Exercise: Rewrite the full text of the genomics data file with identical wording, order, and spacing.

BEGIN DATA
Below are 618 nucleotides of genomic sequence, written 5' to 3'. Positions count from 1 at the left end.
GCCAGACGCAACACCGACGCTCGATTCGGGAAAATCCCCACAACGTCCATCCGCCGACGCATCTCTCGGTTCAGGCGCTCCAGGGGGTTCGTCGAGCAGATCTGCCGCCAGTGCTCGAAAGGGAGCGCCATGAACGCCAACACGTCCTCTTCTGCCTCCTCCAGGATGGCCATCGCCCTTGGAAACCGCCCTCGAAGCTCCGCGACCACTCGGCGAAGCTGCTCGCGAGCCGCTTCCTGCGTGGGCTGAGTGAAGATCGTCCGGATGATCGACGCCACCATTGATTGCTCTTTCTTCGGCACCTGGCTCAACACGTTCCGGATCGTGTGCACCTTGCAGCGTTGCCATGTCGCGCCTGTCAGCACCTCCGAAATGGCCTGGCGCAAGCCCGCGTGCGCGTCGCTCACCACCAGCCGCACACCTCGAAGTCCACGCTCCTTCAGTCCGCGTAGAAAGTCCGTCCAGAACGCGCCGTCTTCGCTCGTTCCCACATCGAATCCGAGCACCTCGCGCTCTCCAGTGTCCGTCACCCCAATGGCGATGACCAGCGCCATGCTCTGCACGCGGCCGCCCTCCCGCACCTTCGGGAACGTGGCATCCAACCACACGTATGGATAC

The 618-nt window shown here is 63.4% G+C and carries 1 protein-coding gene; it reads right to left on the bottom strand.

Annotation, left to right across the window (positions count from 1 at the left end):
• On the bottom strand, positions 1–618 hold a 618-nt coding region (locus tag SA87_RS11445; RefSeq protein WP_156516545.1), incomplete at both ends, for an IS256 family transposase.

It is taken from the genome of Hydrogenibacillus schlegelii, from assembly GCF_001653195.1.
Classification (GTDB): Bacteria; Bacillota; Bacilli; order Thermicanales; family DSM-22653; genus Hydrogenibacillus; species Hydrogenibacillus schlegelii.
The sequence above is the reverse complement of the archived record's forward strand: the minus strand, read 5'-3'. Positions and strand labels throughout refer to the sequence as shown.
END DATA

Below are 618 nucleotides of genomic sequence, written 5' to 3'. Positions count from 1 at the left end.
GCCAGACGCAACACCGACGCTCGATTCGGGAAAATCCCCACAACGTCCATCCGCCGACGCATCTCTCGGTTCAGGCGCTCCAGGGGGTTCGTCGAGCAGATCTGCCGCCAGTGCTCGAAAGGGAGCGCCATGAACGCCAACACGTCCTCTTCTGCCTCCTCCAGGATGGCCATCGCCCTTGGAAACCGCCCTCGAAGCTCCGCGACCACTCGGCGAAGCTGCTCGCGAGCCGCTTCCTGCGTGGGCTGAGTGAAGATCGTCCGGATGATCGACGCCACCATTGATTGCTCTTTCTTCGGCACCTGGCTCAACACGTTCCGGATCGTGTGCACCTTGCAGCGTTGCCATGTCGCGCCTGTCAGCACCTCCGAAATGGCCTGGCGCAAGCCCGCGTGCGCGTCGCTCACCACCAGCCGCACACCTCGAAGTCCACGCTCCTTCAGTCCGCGTAGAAAGTCCGTCCAGAACGCGCCGTCTTCGCTCGTTCCCACATCGAATCCGAGCACCTCGCGCTCTCCAGTGTCCGTCACCCCAATGGCGATGACCAGCGCCATGCTCTGCACGCGGCCGCCCTCCCGCACCTTCGGGAACGTGGCATCCAACCACACGTATGGATAC

The 618-nt window shown here is 63.4% G+C and carries 1 protein-coding gene; it reads right to left on the bottom strand.

Annotation, left to right across the window (positions count from 1 at the left end):
• On the bottom strand, positions 1–618 hold a 618-nt coding region (locus tag SA87_RS11445; RefSeq protein WP_156516545.1), incomplete at both ends, for an IS256 family transposase.

It is taken from the genome of Hydrogenibacillus schlegelii, from assembly GCF_001653195.1.
Classification (GTDB): Bacteria; Bacillota; Bacilli; order Thermicanales; family DSM-22653; genus Hydrogenibacillus; species Hydrogenibacillus schlegelii.
The sequence above is the reverse complement of the archived record's forward strand: the minus strand, read 5'-3'. Positions and strand labels throughout refer to the sequence as shown.